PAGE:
The Brother with 'Itchy Feet': Marist's Adventurous Spirit Has Led Him to Long Career in Education in Malawi

By Evans, Elizabeth Eisenstadt | National Catholic Reporter, August 26, 2016 | Go to article overview

The Brother with 'Itchy Feet': Marist's Adventurous Spirit Has Led Him to Long Career in Education in Malawi


Evans, Elizabeth Eisenstadt, National Catholic Reporter


While there are classic novels about men of God who go abroad and find themselves adrift, Fernand Dostie went to Africa as a Marist brother and found himself--as an educator, administrator and mentor to generations of students.

Dostie's story is very much his own, though it was shaped in part by larger forces. Over the decades, his Marist "band of brothers" has handed over more and more of their work to indigenous religious and local laypeople.

On the political front, his career has been affected by the often-challenging demands of work in a country, Malawi, where illness and poverty were rife and authoritarian rule once the norm. (Malawi has been a democracy since the 1990s.)

Dostie was born in the Adstock region of Quebec, Canada, the youngest of a Catholic family of 13.

"I soon learned to share and accept others as a fact of life," he said, adding that he first encountered the Marist Brothers as a boarding student at Beauceville Juniorate, a school about 30 miles from his home.

"As a boarder in a Marist school during my secondary education, I fell in love with the Marist Brothers' way of life, of dedication to the youth, especially the ones in need," he said.

Dostie was raised 50 miles north of the American border, and didn't speak English until he attended Marist College.

"I'm a little bit of a chameleon," said Dostie, admitting he is an adventurous spirit with "itchy feet" and a yen for travel from a young age.

"My whole training was always involved with a large section of the world's population. To me, that was providential," he said. "When I came to Africa, I felt very much at ease, and loved the situation from day one."

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After the years of training and study necessary to embrace the vocation of a Marist Brother, Dostie returned to Canada, where he spent four years teaching English at the military camp of Valcartier, followed by a brief stint at Levis Juniorate, a Marist secondary school.

English was not a popular language among the French during the 1960s, so when his provincial supervisor asked if he was interested in a move to Africa, "my answer was: When do I leave?", Dostie recalled.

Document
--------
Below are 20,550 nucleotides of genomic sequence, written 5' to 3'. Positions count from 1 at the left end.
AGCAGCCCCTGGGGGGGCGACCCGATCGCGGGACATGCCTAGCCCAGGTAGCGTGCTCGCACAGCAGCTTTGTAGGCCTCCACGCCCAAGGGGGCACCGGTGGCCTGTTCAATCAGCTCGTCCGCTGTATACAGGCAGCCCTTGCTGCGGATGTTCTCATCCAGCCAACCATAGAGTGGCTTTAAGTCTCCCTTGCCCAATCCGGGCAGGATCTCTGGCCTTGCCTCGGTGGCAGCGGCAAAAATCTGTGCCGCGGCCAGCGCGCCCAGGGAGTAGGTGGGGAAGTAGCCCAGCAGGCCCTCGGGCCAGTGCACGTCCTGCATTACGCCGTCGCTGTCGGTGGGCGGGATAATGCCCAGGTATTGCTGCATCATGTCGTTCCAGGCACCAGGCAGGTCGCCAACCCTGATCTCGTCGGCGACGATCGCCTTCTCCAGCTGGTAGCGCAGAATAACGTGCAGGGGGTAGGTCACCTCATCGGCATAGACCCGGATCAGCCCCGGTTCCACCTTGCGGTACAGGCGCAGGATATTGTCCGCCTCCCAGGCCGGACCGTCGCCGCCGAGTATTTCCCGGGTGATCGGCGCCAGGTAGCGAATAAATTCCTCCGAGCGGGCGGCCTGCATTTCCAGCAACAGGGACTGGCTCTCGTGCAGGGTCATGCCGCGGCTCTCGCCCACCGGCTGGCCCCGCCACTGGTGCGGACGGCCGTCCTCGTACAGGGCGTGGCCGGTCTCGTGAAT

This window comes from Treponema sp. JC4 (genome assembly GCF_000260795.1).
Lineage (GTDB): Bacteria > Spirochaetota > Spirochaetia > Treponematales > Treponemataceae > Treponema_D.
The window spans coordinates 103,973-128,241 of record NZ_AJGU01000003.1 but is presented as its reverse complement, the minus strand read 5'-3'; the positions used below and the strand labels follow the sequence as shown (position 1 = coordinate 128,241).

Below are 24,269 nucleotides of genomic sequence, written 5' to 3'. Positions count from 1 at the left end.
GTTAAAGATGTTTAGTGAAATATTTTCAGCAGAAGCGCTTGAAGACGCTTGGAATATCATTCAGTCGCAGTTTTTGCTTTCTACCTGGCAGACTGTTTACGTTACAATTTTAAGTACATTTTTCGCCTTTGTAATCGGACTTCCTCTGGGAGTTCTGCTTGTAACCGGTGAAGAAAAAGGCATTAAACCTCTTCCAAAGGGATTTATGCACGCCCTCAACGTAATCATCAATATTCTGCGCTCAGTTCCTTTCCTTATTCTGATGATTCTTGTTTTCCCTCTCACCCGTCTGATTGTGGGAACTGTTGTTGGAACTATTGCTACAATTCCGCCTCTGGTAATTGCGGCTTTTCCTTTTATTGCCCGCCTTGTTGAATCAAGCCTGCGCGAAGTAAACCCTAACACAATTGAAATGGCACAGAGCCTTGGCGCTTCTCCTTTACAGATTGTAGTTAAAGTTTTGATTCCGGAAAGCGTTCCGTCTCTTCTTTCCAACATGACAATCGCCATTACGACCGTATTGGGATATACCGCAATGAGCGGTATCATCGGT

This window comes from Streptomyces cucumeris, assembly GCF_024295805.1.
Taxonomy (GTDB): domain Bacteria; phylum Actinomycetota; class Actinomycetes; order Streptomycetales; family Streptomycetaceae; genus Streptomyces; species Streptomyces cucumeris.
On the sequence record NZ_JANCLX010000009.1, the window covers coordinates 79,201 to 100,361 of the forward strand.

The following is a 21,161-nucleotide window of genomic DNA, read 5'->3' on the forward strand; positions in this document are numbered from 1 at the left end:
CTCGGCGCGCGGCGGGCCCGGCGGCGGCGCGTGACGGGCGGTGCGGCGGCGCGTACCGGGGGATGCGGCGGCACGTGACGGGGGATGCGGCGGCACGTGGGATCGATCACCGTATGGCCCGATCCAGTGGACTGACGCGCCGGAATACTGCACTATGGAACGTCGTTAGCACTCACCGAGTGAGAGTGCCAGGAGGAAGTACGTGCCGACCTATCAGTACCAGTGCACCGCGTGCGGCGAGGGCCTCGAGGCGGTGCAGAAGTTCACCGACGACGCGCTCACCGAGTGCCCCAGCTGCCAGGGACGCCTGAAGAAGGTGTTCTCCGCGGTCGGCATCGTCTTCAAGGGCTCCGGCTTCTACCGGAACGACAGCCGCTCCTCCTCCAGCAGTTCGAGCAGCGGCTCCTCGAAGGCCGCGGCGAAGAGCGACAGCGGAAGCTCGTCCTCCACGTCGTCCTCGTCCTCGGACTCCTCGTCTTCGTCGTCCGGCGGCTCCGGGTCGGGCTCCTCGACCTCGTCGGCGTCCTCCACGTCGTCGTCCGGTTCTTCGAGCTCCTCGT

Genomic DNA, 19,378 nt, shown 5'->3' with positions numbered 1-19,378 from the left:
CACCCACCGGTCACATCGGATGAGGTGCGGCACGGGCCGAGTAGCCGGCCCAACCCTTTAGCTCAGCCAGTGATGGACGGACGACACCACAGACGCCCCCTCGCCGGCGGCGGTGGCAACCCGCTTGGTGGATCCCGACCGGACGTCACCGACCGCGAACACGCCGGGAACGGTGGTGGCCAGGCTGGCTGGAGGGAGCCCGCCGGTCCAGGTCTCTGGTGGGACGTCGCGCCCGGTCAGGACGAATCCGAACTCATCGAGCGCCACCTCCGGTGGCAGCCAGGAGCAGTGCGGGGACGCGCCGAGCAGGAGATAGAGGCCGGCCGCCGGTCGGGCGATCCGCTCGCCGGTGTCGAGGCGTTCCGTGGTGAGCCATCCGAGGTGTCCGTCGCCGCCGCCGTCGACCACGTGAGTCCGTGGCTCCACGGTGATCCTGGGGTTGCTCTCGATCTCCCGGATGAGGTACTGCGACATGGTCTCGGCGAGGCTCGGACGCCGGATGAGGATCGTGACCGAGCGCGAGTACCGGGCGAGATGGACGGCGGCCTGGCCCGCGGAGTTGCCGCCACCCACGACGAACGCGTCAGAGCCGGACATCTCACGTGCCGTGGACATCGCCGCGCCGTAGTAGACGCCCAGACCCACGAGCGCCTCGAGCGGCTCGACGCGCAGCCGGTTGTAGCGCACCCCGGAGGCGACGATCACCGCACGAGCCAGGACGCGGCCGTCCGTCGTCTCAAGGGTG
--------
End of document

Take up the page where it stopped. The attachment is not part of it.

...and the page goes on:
At 29, he arrived in Malawi just as it was beginning to evolve from being a British colonial outpost to full-fledged nationhood. In 1962. he began teaching, a few short days after his arrival, at the Zomba Catholic Secondary School, which was founded to teach African boys in the area now known as Malawi, Zimbabwe and Zambia.

Dostie became known not only as a dedicated teacher, but as an able administrator. A few years after he arrived, he was appointed headmaster of a boy's boarding school in the newly independent country Given the diversity of students, many of whom lacked confidence in their academic abilities. Dostie also encouraged them to compete on the athletic field.

"Eventually," he said, "the school developed excellent sports teams and beat other Marist schools in national exams as well. I am proud to say that I am still in touch with pupils of that period. They were wonderful years."

Dostie was elected as administrator of the local Marist community in the late 1960s, serving for six years before filling in for a headmaster going on sabbatical at the school where he first taught. When that man did not return, Dostie assumed his post--and remained there for 20 years.

"It gave me great satisfaction to see some of these youngsters grow into mature students ready to play an important role in the university, and then to see them taking important places in government and the private sector," said Dostie.

Thomson Mpinganjira, CEO of a high-level financial services firm, was a pupil at Zomba Catholic Secondary School when Dostie returned there to become headmaster. He recalls the passion with which the Marist strove to keep the younger boys from being bullied, creating a system of senior "defenders" to protect them. …

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